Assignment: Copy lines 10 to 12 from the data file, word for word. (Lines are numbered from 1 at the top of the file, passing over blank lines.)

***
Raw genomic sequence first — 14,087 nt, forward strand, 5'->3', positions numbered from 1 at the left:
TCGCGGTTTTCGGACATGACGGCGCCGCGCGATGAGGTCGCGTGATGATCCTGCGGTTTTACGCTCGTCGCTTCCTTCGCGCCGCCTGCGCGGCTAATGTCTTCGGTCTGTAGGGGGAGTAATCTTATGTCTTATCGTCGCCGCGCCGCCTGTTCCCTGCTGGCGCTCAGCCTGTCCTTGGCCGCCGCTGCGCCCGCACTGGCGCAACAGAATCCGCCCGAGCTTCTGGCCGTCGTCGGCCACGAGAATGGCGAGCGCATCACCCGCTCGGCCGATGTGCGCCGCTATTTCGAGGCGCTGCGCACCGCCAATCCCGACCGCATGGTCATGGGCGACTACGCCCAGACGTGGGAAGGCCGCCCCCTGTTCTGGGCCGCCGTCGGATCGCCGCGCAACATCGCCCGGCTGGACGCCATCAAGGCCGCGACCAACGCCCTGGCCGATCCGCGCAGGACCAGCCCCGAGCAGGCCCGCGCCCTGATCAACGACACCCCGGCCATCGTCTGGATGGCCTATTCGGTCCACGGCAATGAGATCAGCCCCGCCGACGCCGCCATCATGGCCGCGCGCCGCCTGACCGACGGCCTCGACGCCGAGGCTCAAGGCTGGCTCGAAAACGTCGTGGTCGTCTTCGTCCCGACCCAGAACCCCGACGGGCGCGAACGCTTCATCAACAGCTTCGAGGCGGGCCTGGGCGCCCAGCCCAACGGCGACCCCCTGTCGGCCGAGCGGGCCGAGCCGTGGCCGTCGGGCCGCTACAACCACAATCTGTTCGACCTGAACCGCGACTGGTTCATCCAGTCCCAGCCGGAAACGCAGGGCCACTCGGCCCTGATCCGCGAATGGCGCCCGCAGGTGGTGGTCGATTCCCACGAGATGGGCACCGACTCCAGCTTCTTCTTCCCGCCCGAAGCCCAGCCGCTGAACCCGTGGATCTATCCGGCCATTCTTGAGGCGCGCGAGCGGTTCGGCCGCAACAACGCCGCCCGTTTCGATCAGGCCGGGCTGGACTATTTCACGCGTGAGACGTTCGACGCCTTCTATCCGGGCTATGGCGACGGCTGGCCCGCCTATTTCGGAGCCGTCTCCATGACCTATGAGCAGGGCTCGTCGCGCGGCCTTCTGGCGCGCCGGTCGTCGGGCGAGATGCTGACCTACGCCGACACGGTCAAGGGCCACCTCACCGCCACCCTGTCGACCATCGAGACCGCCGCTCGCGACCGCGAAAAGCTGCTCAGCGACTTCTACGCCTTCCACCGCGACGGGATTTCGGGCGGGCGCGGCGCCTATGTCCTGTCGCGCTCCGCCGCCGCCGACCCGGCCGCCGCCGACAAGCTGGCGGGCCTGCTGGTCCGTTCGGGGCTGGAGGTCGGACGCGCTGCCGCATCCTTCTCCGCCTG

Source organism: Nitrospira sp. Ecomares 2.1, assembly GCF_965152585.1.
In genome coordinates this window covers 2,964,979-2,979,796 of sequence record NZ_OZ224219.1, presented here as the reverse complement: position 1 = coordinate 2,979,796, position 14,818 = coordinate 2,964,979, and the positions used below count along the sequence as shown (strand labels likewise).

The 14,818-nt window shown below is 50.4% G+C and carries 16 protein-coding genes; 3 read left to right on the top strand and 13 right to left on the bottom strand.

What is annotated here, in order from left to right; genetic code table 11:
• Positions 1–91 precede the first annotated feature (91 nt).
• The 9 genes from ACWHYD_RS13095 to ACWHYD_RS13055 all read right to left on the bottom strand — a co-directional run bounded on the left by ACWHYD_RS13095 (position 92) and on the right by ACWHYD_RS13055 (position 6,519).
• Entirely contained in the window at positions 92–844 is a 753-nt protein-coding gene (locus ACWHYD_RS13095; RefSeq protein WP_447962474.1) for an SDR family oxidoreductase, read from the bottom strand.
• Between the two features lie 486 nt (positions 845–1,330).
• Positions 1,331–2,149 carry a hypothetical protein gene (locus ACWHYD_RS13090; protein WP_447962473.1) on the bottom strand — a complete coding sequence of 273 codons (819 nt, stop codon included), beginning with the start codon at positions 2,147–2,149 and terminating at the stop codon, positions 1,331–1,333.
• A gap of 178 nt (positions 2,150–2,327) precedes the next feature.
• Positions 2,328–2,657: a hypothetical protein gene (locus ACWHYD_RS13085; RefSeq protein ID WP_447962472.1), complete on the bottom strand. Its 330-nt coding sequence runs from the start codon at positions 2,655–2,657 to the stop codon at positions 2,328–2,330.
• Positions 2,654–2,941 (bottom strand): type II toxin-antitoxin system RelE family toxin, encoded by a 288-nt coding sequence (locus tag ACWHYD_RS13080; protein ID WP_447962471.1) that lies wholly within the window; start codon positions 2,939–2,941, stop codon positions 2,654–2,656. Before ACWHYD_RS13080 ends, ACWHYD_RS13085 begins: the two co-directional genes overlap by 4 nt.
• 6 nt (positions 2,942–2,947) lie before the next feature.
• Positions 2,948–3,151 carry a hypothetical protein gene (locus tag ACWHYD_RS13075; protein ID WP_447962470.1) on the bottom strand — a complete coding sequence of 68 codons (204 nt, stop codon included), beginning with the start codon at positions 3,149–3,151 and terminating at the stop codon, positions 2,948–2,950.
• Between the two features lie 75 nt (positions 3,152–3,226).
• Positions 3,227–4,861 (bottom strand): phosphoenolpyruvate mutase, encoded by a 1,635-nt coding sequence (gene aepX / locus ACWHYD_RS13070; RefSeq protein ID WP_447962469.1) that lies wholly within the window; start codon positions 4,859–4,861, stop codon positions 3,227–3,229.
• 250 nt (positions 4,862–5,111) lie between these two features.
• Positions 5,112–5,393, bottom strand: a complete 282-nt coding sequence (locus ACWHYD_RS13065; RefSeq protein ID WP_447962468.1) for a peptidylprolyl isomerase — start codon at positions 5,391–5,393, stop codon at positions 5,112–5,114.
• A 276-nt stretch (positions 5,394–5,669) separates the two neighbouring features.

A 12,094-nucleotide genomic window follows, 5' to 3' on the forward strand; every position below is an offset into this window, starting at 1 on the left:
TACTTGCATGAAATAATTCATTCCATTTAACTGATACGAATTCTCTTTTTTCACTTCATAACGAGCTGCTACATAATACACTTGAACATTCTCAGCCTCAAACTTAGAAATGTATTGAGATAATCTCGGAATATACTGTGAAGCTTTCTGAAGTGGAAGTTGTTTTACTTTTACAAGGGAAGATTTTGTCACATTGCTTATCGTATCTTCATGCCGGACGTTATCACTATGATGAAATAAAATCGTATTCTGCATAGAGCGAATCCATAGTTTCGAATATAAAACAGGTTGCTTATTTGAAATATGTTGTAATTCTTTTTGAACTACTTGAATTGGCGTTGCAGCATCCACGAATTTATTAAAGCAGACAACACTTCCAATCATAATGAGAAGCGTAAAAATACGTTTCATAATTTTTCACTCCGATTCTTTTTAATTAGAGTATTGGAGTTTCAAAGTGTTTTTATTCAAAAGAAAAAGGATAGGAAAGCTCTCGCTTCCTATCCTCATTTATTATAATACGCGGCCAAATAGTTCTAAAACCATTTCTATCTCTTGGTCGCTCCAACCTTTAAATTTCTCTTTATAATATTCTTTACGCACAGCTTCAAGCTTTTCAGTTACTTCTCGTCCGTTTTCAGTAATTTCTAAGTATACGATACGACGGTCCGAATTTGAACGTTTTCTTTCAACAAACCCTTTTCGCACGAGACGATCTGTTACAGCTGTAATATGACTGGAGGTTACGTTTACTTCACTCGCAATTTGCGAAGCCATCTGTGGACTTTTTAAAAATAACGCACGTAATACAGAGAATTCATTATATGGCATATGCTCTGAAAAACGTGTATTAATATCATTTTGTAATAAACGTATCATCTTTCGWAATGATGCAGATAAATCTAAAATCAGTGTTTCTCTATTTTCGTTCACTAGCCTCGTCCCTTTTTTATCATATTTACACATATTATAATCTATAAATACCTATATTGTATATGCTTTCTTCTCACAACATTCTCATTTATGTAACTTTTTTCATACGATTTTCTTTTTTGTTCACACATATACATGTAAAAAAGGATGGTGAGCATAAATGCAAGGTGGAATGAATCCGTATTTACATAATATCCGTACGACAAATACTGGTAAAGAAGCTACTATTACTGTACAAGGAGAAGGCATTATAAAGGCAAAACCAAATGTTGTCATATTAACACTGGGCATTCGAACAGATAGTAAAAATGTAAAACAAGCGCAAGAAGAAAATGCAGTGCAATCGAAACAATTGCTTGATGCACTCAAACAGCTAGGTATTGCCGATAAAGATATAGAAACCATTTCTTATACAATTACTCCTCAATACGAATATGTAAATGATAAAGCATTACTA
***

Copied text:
• Between the two features lie 486 nt (positions 845–1,330).
• Positions 1,331–2,149 carry a hypothetical protein gene (locus ACWHYD_RS13090; protein WP_447962473.1) on the bottom strand — a complete coding sequence of 273 codons (819 nt, stop codon included), beginning with the start codon at positions 2,147–2,149 and terminating at the stop codon, positions 1,331–1,333.
• A gap of 178 nt (positions 2,150–2,327) precedes the next feature.